The human body also produces opioid peptides, such as endorphins, dynorphins, and enkephalins. Endorphins work by binding to the body's opiate receptors to block pain, which is how your body naturally provides pain relief when you get hurt.

When opioids and opiates like Fentanyl bind to the opioid receptor areas of the spinal cord and brain, they will influence how your brain perceives pain. As such, they will effectively diminish the signals of pain sent to the brain by the body. Therefore, these drugs will not dissipate your pain immediately. Instead, they will change how your body and brain perceive pain.

Today, the US is experiencing a public health crisis involving Fentanyl abuse. This could be because the drug is now more available than it has ever been in previous years - apart from its year of discovery.

For instance, the DEA seized more than 239 kilos of the drug between 2013 and 2015. Although this might seem like a small amount especially in comparison to the amounts of other illicit intoxicating substances that the authorities have seized in the past, it is worth keeping in mind that Fentanyl causes effects that are more lethal than most of the other substances. This is because even a small dose of the drug - about 2 mg - can prove fatal.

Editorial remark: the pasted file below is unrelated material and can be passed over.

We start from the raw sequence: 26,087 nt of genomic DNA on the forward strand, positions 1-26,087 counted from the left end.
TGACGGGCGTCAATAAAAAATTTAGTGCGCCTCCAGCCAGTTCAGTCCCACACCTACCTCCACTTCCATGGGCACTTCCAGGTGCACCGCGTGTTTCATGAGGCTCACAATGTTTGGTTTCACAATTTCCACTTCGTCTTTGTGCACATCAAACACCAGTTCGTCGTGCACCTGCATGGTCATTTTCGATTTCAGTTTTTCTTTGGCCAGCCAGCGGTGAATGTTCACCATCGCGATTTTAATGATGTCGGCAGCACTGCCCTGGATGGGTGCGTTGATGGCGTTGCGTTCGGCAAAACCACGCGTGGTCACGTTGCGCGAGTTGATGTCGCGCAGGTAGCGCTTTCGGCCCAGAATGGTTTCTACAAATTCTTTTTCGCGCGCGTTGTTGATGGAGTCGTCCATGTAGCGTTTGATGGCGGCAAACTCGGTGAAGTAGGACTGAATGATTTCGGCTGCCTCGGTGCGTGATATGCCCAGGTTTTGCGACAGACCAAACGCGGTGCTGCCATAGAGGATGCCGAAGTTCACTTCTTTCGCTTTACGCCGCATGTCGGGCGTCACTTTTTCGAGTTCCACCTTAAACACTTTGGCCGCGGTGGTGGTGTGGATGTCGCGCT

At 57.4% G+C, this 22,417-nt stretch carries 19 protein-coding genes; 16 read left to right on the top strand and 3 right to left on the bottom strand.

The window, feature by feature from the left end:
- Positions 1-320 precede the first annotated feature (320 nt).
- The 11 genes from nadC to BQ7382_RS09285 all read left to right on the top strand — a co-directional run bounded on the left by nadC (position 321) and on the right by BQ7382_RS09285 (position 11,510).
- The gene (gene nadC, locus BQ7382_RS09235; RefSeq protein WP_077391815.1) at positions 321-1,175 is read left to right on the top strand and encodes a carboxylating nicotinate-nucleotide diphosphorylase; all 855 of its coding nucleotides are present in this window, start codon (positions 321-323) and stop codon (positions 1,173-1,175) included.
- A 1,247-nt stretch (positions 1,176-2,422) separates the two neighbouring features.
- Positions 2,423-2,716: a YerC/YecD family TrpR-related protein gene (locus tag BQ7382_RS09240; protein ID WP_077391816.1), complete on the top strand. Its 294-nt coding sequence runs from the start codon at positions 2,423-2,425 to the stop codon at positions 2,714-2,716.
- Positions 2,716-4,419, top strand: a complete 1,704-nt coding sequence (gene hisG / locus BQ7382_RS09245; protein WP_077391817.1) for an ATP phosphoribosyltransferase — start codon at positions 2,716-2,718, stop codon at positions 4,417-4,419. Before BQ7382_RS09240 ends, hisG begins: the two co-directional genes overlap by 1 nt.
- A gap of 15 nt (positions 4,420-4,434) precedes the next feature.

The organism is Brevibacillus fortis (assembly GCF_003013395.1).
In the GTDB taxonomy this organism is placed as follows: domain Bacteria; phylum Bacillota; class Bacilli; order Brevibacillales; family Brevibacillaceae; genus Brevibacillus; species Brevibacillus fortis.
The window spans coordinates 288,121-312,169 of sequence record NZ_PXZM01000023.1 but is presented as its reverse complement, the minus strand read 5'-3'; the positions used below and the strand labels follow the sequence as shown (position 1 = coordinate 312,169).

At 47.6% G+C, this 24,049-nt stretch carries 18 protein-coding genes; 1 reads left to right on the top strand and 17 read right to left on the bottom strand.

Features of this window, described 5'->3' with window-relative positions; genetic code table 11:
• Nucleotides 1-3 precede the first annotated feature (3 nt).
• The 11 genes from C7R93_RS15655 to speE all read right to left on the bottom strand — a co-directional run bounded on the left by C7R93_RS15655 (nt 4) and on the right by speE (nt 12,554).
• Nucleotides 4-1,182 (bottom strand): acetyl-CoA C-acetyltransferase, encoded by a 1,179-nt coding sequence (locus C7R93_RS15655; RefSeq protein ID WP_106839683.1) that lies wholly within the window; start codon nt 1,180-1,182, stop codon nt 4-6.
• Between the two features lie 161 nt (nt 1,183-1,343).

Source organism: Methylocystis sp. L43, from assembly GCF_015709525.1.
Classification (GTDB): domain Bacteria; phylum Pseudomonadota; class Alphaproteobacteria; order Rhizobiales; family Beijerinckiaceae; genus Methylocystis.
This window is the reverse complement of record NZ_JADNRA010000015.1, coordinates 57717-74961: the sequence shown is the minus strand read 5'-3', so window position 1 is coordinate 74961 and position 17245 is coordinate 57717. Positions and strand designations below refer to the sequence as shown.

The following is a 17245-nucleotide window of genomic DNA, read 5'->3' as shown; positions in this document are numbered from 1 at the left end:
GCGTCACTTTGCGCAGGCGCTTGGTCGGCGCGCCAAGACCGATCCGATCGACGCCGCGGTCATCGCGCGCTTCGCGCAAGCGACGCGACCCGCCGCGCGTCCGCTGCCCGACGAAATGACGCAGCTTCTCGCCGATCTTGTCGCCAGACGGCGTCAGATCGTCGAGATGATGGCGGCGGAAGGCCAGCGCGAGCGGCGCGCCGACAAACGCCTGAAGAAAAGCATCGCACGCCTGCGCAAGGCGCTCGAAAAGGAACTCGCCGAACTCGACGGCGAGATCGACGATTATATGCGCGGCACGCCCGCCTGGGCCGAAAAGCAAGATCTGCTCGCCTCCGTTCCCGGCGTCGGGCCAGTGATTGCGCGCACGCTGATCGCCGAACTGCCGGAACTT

NPF, which refers to illegal and non-pharmaceutical Fentanyl (also referred to as IMF, or illicitly manufactured Fentanyl) is usually produced in clandestine laboratories. This form of the drug is also sold illegally. Since it produces effects that are quite similar to heroin, it is not surprising that this form of the drug is so widely sought after. That said, it is usually sold under a variety of names, including but not limited to Dance Fever and China Girl.

In some cases, NPF might be laced with cocaine or heroin without your knowledge. What most people don't know is that adding chemical adulterants to a street drug might cause death because you might be unaware of the potency of the batch you are abusing.